Machine Civilization: We Are All One

Machine Civilization: We Are All One

Machine Civilization is the fabulously choreographed music video by World Order, the celebrated Japanese music/dance performance group led by former martial artist Genki Sudo. The video features  slow-motion breakdance voguing Japanese businessmen, released along with some words of hope following the recent earthquake and tsunami devastation in Japan. Genki Sudo accompanied his video with these words of inspiration:

The unprecedented disasters unfolding in Japan; earthquakes, tsunami, and nuclear explosions, will somehow change things to come. And to send my message about this, I have expressed it here with World Order.

These disasters can be interpreted as a turning point for civilization. I think that we have arrived at a time of revolution, shared with all the people of the world, in today’s society, economy, and political systems.

Incidents themselves are neutral. I believe that every single one of us, wandering through this deep darkness, can overcome anything, if only we let go of our fear, and face the it all in a positive light.

The world is not going to change. Each one of us will change. And if we do, then yes, the world will be changed. It is darkest right before the dawn. Let’s all rise up to welcome the morning that will be so very bright for mankind. We are all one.”

World Order: Machine Civilization

(Best Viewed in HD Full-Screen Mode)

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Little Japan: A Wonderful Tiny Tokyo

Little Japan: A Wonderful Tiny Tokyo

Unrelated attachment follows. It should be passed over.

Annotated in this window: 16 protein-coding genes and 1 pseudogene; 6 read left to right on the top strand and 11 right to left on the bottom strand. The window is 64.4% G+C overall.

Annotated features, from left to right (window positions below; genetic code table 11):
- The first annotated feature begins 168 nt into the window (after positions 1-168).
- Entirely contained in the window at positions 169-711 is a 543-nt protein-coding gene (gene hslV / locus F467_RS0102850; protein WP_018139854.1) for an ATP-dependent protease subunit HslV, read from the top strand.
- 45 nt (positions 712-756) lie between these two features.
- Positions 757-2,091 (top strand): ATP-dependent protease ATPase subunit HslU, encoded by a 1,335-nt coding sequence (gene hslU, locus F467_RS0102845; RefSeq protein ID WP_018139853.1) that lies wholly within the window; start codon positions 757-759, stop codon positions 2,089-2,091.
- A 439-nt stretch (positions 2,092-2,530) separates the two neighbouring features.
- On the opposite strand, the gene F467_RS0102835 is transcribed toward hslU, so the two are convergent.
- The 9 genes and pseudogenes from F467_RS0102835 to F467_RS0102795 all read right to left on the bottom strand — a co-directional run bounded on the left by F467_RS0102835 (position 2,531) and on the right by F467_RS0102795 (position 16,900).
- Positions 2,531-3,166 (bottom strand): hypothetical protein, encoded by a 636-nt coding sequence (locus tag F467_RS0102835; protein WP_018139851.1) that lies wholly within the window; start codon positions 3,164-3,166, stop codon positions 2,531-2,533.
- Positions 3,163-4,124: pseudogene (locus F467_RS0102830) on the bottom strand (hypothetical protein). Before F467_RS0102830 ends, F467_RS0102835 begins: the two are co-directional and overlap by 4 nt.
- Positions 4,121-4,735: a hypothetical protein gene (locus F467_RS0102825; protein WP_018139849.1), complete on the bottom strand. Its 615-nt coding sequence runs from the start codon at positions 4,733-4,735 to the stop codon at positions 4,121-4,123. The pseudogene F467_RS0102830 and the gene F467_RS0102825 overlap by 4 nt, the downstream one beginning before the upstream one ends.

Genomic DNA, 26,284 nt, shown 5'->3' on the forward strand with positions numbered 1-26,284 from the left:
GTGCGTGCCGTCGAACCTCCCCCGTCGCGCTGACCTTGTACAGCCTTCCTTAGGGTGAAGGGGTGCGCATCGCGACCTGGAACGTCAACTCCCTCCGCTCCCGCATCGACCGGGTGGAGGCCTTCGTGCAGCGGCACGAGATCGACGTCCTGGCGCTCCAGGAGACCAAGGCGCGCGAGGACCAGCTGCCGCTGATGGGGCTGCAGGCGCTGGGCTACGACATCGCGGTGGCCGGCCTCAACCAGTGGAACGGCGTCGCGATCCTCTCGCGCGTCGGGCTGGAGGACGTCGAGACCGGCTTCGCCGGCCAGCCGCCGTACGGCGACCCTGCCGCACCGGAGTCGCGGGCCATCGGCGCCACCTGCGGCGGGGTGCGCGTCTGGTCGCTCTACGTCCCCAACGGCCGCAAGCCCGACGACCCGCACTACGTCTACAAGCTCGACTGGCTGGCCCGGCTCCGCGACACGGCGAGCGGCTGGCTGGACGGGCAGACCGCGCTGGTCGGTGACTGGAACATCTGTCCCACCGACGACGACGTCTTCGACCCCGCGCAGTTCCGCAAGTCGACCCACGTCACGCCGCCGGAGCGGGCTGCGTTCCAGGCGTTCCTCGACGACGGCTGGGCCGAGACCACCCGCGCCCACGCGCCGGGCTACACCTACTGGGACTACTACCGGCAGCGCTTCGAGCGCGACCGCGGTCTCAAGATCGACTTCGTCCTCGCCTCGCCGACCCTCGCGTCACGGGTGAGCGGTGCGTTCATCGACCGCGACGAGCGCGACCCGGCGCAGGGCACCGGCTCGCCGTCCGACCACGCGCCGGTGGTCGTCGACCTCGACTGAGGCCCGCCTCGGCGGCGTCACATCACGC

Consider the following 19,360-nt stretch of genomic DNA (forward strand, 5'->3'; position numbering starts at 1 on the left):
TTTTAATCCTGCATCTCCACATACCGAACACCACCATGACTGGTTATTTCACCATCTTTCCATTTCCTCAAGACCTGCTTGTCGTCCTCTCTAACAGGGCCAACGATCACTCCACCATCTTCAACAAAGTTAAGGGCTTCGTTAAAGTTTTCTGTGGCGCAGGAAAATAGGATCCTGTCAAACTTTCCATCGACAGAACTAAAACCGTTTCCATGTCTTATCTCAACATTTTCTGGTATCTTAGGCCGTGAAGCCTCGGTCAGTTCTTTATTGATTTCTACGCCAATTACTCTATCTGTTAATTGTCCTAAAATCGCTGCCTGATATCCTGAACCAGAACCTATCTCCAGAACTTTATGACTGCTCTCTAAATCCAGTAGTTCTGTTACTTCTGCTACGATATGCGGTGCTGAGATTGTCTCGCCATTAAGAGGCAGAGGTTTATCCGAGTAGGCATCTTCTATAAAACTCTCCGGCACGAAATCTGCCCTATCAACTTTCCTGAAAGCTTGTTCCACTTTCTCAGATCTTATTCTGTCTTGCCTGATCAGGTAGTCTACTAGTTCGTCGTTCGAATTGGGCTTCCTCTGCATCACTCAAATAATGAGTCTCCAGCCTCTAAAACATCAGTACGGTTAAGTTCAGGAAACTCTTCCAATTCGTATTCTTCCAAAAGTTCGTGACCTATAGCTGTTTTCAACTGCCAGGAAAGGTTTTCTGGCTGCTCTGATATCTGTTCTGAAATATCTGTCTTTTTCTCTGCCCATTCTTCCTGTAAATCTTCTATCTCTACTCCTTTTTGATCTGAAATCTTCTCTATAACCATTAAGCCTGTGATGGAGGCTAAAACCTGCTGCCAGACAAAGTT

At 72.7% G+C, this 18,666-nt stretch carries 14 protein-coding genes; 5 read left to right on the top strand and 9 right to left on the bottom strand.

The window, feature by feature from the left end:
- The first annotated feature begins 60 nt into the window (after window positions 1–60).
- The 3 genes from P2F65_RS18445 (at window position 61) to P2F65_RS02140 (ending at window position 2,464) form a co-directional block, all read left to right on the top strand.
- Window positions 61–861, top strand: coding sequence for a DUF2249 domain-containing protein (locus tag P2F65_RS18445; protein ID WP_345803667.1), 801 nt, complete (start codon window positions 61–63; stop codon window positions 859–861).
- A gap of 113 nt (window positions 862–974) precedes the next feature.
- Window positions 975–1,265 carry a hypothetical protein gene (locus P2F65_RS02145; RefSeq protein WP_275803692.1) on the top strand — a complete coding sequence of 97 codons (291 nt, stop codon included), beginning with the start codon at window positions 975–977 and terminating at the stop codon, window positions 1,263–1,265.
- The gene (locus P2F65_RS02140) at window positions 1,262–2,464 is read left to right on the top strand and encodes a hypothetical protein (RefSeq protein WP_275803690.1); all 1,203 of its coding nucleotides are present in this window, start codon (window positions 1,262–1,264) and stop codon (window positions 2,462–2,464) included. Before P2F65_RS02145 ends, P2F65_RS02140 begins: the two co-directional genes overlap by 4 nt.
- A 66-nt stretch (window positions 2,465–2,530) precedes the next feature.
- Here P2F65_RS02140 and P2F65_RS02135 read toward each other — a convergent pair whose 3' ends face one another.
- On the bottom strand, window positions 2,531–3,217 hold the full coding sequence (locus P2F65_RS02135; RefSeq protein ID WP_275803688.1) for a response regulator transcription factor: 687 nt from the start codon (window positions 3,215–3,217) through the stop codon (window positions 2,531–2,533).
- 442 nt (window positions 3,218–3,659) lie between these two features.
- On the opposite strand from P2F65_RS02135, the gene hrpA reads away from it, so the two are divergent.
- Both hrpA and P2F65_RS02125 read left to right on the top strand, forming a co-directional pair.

Little Japan is a wonderful tilt-shift three-minute short film created by Fershad Irani, with music by Jack Johnson. The film was shot during early February 2011, in and around Kyoto and Tokyo. Irami began working on the film while watching news coverage of Japan’s earthquake and tsunami, and sends his message, “To everyone in Japan, stay strong, thoughts are with you.”

Little Japan: A Wonderful Tiny Tokyo

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Photos of the Day: The Taxi Lights of Tokyo

Photos of the Day: The Taxi Lights of Tokyo

Photography by: Joseph O. Holmes, NYC

The Taxi Lights of Tokyo is a wonderful collection of color photographs by New York City street photographer Joseph O. Holmes. It’s an incredible series of images, which captures the spirit of a city that glitters and shines much like Times Square. The photographs reflect a nighttime urban mood that seems always the same, with scenes that are enhanced by the colorful out-of-focus background of other lighted signs.